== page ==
32 Bit 1/10/25G Ethernet MAC with PCS/PMA Clocking - 2.7 English

1G/10G/25G Switching Ethernet Subsystem Product Guide (PG292)

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2.7 English

The clocking architecture for the Low Latency 10/25G MAC with PCS/PMA clocking is illustrated in the following figure. Low latency is achieved by omitting the RX FIFOs, which results in a different clocking arrangement. There are two clock domains in the datapath, as illustrated by the dashed lines in the following figure.

Figure 1. Low Latency 10G/25G MAC with PCS/PMA Clocking
refclk_p0, refclk_n0, tx_serdes_refclk
The refclk differential pair is required to be an input to the FPGA. The example design includes a buffer to convert this clock to a single-ended signal refclk, which is used as the reference clock for the GT block. The tx_serdes_refclk is directly derived from refclk. Note that refclk must be chosen so that the tx_serdes_refclk meets the requirements of 802.3, which is within 100 ppm of 390.625 MHz for 25G, and 156.25 MHz for 10G.
This clock is used for clocking data into the TX AXI4-Stream Interface and it is also the reference clock for the TX control and status signals. It is the same frequency as tx_serdes_refclk. Because there is no TX FIFO, you must respond immediately to the tx_axis_tready signal.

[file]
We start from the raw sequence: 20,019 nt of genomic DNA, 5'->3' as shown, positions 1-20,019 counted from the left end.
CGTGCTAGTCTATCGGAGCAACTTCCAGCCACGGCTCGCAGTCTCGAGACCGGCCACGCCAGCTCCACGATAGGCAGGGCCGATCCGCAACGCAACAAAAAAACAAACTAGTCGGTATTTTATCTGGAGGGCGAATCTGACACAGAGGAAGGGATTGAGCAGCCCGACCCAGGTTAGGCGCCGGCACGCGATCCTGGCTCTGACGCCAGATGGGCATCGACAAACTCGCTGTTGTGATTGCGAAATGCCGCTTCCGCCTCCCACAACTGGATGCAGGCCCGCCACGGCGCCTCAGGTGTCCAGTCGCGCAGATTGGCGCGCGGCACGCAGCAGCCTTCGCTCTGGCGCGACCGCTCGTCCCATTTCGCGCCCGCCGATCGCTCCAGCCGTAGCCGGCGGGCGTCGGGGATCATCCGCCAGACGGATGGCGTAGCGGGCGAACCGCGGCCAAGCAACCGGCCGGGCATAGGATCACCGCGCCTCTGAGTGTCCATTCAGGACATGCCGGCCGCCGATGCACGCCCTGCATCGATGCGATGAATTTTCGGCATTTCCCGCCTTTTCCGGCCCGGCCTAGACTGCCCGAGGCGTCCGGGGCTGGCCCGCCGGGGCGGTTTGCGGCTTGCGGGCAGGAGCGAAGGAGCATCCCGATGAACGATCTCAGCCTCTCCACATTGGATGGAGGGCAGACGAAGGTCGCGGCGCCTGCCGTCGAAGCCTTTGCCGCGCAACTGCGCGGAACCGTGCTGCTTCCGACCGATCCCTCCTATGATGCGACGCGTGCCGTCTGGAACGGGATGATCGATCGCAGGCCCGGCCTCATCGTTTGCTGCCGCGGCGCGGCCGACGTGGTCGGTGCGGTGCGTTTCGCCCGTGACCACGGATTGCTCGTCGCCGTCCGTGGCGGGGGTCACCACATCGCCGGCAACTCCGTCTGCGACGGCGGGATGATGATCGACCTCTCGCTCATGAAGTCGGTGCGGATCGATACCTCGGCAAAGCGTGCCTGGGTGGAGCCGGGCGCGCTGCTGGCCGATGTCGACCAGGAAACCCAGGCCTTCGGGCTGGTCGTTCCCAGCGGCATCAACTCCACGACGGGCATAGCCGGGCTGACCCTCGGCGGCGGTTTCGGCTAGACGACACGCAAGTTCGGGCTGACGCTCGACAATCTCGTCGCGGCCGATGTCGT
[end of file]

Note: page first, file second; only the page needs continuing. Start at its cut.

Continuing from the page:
The rx_clk_out output signal is presented as a reference for the RX control and status signals processed by the RX core. It is the same frequency as the rx_serdes_clk. Because there is no RX FIFO, this is also the clock which drives the RX AXI4-Stream Interface. In this arrangement, rx_clk_out and tx_clk_out are different frequencies and have no defined phase relationship to each other.
The dclk signal must be a convenient stable clock. It is used as a reference frequency for the GT helper blocks which initiate the GT itself. In the example design, a typical value is 75 MHz, which is readily derived from the 300 MHz clock available on the VCU107 evaluation board. Note that the actual frequency must be known to the GT helper blocks for proper operation.